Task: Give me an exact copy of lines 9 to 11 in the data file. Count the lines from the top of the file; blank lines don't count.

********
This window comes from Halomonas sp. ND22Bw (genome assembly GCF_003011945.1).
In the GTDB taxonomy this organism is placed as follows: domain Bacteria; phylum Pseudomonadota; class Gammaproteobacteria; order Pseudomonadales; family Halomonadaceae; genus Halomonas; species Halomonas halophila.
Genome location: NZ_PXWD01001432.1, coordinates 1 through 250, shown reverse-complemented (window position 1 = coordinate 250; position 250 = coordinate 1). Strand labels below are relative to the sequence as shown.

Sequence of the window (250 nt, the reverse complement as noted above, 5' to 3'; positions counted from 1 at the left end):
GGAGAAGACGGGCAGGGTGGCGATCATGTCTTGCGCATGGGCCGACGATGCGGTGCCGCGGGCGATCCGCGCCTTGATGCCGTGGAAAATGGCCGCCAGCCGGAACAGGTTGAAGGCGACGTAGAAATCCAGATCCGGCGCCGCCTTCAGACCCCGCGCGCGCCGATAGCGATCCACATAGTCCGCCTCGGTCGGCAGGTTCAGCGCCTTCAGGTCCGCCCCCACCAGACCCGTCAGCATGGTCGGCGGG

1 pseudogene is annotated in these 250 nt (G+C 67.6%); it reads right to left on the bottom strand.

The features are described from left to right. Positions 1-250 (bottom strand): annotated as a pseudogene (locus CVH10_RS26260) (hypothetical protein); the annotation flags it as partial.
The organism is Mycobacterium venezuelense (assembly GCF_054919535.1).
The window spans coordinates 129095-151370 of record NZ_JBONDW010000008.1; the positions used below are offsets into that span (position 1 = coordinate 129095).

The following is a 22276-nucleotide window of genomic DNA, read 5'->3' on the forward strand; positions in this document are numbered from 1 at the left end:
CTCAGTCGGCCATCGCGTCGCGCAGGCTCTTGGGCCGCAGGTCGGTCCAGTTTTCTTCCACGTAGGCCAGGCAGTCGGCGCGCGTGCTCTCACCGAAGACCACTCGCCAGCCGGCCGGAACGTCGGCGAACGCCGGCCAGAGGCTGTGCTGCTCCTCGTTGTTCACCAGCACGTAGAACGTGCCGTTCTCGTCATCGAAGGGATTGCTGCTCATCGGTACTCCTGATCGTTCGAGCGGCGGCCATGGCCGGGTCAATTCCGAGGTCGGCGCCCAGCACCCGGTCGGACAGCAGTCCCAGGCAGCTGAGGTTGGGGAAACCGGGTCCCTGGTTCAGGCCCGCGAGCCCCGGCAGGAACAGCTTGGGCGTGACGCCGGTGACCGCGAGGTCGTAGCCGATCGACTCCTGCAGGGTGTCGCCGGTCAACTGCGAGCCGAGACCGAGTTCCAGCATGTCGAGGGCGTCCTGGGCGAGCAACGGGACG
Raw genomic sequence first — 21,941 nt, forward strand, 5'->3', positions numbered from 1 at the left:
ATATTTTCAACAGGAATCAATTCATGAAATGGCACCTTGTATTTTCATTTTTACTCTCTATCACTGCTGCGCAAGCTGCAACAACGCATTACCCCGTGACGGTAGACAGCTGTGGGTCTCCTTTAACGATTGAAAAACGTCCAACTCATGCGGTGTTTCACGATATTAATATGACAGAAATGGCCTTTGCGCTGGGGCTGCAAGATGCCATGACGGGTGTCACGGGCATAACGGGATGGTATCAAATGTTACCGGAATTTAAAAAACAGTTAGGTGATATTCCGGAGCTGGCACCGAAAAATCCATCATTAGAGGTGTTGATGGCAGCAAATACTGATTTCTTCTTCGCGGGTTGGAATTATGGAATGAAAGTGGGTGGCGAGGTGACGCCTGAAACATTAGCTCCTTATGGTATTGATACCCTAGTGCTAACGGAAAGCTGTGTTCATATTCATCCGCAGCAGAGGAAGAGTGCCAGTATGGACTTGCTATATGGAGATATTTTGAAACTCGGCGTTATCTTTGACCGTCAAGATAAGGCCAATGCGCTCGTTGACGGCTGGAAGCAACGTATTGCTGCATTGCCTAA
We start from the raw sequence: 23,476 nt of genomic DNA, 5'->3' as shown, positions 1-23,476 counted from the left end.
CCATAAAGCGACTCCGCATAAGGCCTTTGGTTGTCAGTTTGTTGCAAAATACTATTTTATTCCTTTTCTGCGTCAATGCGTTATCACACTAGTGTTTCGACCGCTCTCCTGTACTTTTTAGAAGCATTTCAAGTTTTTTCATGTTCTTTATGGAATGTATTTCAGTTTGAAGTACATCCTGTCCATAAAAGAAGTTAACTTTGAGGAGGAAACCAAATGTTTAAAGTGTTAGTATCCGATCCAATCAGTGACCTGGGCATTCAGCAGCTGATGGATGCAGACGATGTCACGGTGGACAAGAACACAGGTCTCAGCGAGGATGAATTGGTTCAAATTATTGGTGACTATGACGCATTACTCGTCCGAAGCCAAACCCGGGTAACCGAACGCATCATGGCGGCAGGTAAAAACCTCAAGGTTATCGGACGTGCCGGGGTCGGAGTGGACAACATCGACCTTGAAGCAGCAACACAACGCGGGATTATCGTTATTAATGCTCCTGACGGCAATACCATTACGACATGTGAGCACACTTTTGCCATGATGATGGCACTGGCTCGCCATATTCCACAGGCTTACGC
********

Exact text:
The window spans coordinates 129095-151370 of record NZ_JBONDW010000008.1; the positions used below are offsets into that span (position 1 = coordinate 129095).

The following is a 22276-nucleotide window of genomic DNA, read 5'->3' on the forward strand; positions in this document are numbered from 1 at the left end:
CTCAGTCGGCCATCGCGTCGCGCAGGCTCTTGGGCCGCAGGTCGGTCCAGTTTTCTTCCACGTAGGCCAGGCAGTCGGCGCGCGTGCTCTCACCGAAGACCACTCGCCAGCCGGCCGGAACGTCGGCGAACGCCGGCCAGAGGCTGTGCTGCTCCTCGTTGTTCACCAGCACGTAGAACGTGCCGTTCTCGTCATCGAAGGGATTGCTGCTCATCGGTACTCCTGATCGTTCGAGCGGCGGCCATGGCCGGGTCAATTCCGAGGTCGGCGCCCAGCACCCGGTCGGACAGCAGTCCCAGGCAGCTGAGGTTGGGGAAACCGGGTCCCTGGTTCAGGCCCGCGAGCCCCGGCAGGAACAGCTTGGGCGTGACGCCGGTGACCGCGAGGTCGTAGCCGATCGACTCCTGCAGGGTGTCGCCGGTCAACTGCGAGCCGAGACCGAGTTCCAGCATGTCGAGGGCGTCCTGGGCGAGCAACGGGACG